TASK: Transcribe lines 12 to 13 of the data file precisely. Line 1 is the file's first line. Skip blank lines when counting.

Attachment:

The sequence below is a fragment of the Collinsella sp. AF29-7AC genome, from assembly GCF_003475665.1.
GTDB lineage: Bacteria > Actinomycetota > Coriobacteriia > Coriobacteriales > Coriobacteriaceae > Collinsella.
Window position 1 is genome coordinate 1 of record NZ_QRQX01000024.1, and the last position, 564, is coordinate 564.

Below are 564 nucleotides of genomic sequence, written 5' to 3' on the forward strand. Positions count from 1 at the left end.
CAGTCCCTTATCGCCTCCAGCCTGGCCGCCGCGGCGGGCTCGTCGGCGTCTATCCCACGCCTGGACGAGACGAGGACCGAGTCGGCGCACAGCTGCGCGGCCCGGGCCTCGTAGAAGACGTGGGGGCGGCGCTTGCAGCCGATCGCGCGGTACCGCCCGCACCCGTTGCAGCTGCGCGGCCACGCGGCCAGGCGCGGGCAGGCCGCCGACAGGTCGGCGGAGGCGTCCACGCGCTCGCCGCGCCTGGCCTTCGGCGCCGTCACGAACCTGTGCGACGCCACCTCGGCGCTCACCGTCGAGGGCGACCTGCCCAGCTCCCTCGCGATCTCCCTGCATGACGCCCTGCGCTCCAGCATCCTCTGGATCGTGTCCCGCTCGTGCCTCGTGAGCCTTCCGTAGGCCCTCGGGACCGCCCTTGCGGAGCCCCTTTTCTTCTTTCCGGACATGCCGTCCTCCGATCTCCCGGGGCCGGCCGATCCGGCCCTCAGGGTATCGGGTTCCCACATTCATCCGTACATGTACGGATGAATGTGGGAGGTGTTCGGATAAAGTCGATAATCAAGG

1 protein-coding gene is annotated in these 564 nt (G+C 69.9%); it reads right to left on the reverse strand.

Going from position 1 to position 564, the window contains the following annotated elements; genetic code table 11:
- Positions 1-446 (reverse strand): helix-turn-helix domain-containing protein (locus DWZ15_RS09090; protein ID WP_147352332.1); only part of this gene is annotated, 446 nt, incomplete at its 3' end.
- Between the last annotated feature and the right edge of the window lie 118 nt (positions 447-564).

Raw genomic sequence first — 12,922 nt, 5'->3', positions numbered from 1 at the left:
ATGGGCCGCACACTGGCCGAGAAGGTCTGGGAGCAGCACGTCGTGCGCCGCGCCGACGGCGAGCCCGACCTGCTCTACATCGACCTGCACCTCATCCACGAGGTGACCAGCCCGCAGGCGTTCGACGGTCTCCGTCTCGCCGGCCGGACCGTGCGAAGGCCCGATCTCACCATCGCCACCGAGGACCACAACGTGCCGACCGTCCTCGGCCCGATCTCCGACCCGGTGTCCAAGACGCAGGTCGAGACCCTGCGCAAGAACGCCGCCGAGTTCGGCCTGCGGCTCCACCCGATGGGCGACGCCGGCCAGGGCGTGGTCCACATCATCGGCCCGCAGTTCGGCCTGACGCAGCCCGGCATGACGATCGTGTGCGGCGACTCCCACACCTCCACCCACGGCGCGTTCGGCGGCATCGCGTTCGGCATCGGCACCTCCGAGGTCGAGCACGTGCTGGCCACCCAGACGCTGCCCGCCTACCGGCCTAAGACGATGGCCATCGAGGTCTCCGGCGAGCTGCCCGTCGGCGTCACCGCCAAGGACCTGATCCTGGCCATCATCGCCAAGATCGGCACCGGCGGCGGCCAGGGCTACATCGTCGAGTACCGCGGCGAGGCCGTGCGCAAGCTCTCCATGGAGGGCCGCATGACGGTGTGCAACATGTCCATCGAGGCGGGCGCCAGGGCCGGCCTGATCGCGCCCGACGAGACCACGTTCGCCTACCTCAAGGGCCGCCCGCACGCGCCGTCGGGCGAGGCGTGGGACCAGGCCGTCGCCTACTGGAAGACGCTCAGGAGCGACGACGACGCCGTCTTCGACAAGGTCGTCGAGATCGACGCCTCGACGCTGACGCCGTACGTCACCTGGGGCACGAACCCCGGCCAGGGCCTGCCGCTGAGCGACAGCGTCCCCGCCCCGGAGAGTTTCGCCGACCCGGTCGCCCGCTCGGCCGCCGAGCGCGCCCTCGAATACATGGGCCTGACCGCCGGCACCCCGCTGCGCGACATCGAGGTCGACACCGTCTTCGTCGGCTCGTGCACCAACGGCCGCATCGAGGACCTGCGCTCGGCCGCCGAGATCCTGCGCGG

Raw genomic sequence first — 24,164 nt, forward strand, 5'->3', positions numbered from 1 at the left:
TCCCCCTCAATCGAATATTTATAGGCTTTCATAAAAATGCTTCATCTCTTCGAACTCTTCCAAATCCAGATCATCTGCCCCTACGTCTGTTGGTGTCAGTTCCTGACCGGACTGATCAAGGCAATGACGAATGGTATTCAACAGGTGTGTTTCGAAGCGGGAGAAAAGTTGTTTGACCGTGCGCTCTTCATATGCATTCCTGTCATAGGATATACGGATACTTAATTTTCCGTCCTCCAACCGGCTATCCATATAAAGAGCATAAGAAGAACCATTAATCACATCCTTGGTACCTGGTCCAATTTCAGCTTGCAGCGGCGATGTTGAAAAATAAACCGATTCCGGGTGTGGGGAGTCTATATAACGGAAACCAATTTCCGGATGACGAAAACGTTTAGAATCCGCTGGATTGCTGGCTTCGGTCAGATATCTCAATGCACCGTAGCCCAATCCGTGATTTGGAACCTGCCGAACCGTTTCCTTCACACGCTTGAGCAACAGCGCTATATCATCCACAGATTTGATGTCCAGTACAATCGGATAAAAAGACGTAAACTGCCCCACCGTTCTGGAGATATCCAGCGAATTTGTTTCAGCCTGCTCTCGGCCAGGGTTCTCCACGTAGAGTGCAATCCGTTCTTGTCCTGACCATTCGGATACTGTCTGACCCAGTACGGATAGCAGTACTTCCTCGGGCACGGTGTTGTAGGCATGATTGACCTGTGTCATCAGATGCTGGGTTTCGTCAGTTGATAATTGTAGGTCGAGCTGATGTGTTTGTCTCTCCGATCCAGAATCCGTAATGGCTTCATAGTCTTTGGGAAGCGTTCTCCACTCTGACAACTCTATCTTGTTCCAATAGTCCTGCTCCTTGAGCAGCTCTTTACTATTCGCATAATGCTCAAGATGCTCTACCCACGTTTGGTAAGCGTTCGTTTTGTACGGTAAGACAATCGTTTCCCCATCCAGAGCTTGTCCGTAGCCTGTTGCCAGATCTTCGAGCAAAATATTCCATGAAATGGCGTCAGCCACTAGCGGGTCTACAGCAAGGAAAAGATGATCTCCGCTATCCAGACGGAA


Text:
Raw genomic sequence first — 24,164 nt, forward strand, 5'->3', positions numbered from 1 at the left:
TCCCCCTCAATCGAATATTTATAGGCTTTCATAAAAATGCTTCATCTCTTCGAACTCTTCCAAATCCAGATCATCTGCCCCTACGTCTGTTGGTGTCAGTTCCTGACCGGACTGATCAAGGCAATGACGAATGGTATTCAACAGGTGTGTTTCGAAGCGGGAGAAAAGTTGTTTGACCGTGCGCTCTTCATATGCATTCCTGTCATAGGATATACGGATACTTAATTTTCCGTCCTCCAACCGGCTATCCATATAAAGAGCATAAGAAGAACCATTAATCACATCCTTGGTACCTGGTCCAATTTCAGCTTGCAGCGGCGATGTTGAAAAATAAACCGATTCCGGGTGTGGGGAGTCTATATAACGGAAACCAATTTCCGGATGACGAAAACGTTTAGAATCCGCTGGATTGCTGGCTTCGGTCAGATATCTCAATGCACCGTAGCCCAATCCGTGATTTGGAACCTGCCGAACCGTTTCCTTCACACGCTTGAGCAACAGCGCTATATCATCCACAGATTTGATGTCCAGTACAATCGGATAAAAAGACGTAAACTGCCCCACCGTTCTGGAGATATCCAGCGAATTTGTTTCAGCCTGCTCTCGGCCAGGGTTCTCCACGTAGAGTGCAATCCGTTCTTGTCCTGACCATTCGGATACTGTCTGACCCAGTACGGATAGCAGTACTTCCTCGGGCACGGTGTTGTAGGCATGATTGACCTGTGTCATCAGATGCTGGGTTTCGTCAGTTGATAATTGTAGGTCGAGCTGATGTGTTTGTCTCTCCGATCCAGAATCCGTAATGGCTTCATAGTCTTTGGGAAGCGTTCTCCACTCTGACAACTCTATCTTGTTCCAATAGTCCTGCTCCTTGAGCAGCTCTTTACTATTCGCATAATGCTCAAGATGCTCTACCCACGTTTGGTAAGCGTTCGTTTTGTACGGTAAGACAATCGTTTCCCCATCCAGAGCTTGTCCGTAGCCTGTTGCCAGATCTTCGAGCAAAATATTCCATGAAATGGCGTCAGCCACTAGCGGGTCTACAGCAAGGAAAAGATGATCTCCGCTATCCAGACGGAA